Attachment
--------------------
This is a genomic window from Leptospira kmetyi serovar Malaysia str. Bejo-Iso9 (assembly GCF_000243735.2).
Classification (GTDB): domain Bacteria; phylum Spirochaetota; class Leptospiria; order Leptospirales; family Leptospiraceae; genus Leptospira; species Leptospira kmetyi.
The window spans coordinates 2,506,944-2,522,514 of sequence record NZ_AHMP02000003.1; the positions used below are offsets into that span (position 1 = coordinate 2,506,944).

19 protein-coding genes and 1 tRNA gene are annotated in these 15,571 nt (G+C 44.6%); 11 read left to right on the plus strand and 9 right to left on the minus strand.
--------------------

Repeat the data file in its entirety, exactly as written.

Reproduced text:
This is a genomic window from Leptospira kmetyi serovar Malaysia str. Bejo-Iso9 (assembly GCF_000243735.2).
Classification (GTDB): domain Bacteria; phylum Spirochaetota; class Leptospiria; order Leptospirales; family Leptospiraceae; genus Leptospira; species Leptospira kmetyi.
The window spans coordinates 2,506,944-2,522,514 of sequence record NZ_AHMP02000003.1; the positions used below are offsets into that span (position 1 = coordinate 2,506,944).

19 protein-coding genes and 1 tRNA gene are annotated in these 15,571 nt (G+C 44.6%); 11 read left to right on the plus strand and 9 right to left on the minus strand.